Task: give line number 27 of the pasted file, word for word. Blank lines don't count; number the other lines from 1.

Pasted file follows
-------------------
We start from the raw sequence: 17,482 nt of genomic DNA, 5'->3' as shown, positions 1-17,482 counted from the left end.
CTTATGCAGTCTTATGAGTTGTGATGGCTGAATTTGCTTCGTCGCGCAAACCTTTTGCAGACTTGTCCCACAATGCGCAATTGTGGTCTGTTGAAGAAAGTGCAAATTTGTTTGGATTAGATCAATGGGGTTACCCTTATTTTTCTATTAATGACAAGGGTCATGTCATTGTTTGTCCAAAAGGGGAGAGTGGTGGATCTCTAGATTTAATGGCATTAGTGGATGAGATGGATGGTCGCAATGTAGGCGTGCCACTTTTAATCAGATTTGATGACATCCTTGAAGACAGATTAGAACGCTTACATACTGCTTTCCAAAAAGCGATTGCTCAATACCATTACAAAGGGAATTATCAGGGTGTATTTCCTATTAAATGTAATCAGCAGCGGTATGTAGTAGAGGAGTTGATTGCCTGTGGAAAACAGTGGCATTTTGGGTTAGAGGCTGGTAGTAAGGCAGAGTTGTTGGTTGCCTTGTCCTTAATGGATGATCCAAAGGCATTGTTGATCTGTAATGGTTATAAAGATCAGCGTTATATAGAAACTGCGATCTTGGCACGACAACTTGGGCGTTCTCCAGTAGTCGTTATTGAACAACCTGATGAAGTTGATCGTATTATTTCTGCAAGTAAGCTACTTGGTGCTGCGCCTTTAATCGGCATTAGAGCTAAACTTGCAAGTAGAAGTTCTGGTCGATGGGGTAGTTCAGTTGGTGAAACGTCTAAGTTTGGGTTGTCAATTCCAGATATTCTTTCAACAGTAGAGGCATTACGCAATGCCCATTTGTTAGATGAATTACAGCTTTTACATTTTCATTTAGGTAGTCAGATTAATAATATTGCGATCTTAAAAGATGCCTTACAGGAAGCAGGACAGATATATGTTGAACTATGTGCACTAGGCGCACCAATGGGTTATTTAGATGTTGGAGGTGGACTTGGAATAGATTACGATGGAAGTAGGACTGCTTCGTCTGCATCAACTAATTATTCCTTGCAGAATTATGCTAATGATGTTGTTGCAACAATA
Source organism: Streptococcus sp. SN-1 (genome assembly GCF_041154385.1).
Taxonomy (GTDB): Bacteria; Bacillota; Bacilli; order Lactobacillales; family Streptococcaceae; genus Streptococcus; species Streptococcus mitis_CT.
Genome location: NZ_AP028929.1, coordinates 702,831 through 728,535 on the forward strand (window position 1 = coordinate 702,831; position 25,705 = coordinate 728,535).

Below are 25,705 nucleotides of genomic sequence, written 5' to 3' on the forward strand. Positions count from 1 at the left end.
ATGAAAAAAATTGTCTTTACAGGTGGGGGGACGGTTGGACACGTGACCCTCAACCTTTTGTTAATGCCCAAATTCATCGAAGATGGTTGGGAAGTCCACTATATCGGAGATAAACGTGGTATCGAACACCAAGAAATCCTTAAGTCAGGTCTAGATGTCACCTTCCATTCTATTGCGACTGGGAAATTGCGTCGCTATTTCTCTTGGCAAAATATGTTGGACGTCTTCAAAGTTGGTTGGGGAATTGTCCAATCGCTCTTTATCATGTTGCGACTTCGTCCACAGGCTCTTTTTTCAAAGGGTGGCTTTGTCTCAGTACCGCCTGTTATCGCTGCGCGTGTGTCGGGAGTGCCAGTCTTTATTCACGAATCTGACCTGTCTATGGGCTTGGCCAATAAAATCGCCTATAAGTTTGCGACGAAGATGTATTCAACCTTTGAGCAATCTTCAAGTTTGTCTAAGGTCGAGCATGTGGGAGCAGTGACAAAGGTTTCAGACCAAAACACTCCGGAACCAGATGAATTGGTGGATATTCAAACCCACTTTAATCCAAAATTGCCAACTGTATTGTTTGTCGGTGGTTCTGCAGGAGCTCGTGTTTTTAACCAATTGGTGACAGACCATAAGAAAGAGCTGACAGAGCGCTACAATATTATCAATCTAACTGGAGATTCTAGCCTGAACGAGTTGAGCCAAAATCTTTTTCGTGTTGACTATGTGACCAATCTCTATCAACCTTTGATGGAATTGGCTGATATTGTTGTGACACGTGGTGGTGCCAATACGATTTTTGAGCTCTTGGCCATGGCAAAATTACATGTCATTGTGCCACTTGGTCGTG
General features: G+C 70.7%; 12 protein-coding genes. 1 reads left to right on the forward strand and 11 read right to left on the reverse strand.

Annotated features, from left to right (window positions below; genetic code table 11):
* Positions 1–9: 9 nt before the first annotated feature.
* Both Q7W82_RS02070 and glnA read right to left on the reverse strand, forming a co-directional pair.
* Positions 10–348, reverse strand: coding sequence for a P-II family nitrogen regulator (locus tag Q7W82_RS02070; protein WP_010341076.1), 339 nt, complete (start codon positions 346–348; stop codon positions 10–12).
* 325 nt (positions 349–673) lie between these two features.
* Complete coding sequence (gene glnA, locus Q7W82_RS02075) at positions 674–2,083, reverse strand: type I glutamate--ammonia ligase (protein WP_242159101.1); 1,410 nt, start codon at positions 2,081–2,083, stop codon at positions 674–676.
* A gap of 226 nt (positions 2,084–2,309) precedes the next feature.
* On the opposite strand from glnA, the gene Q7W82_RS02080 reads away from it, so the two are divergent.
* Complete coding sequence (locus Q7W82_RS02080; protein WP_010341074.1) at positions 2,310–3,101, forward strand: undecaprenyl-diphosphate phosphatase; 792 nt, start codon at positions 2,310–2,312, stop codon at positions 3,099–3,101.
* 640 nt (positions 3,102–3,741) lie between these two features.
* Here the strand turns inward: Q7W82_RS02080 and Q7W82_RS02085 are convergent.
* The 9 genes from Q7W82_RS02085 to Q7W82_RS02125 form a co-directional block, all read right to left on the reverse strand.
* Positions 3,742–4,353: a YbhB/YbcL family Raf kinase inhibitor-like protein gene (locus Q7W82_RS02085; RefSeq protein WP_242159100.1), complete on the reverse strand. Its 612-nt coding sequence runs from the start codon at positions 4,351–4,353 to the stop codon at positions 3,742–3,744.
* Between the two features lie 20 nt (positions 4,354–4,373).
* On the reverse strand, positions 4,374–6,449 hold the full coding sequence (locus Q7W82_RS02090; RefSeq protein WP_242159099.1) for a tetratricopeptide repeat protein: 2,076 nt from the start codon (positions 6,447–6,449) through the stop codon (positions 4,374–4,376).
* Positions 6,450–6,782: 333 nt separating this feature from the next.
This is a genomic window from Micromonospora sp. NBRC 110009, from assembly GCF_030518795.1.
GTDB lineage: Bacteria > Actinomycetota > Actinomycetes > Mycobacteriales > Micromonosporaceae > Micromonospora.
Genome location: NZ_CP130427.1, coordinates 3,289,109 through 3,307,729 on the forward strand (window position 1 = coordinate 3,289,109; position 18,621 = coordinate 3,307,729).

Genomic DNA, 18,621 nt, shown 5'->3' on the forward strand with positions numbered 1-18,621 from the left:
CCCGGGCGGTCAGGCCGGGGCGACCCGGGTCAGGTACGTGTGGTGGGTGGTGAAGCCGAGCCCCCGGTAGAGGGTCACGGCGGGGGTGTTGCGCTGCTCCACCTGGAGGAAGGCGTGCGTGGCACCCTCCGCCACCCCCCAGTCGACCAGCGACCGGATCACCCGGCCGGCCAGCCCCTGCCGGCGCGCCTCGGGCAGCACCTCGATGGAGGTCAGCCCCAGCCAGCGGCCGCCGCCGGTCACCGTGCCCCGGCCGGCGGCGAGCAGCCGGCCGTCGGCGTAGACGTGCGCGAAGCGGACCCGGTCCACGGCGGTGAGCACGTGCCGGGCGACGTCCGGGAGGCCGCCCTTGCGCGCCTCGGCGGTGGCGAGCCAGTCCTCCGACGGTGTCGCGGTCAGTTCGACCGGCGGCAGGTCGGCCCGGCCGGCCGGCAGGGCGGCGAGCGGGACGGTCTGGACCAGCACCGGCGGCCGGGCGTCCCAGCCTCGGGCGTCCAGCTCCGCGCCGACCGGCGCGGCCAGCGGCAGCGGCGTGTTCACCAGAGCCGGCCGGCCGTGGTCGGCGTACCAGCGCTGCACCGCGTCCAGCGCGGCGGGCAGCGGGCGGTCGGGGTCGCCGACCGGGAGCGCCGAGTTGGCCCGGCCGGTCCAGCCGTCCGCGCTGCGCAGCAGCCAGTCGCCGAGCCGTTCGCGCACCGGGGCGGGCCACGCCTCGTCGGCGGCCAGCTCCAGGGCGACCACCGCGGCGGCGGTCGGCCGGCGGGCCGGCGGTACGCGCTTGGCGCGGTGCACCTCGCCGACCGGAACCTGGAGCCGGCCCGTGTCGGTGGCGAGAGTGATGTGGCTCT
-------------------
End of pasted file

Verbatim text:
Genome location: NZ_CP130427.1, coordinates 3,289,109 through 3,307,729 on the forward strand (window position 1 = coordinate 3,289,109; position 18,621 = coordinate 3,307,729).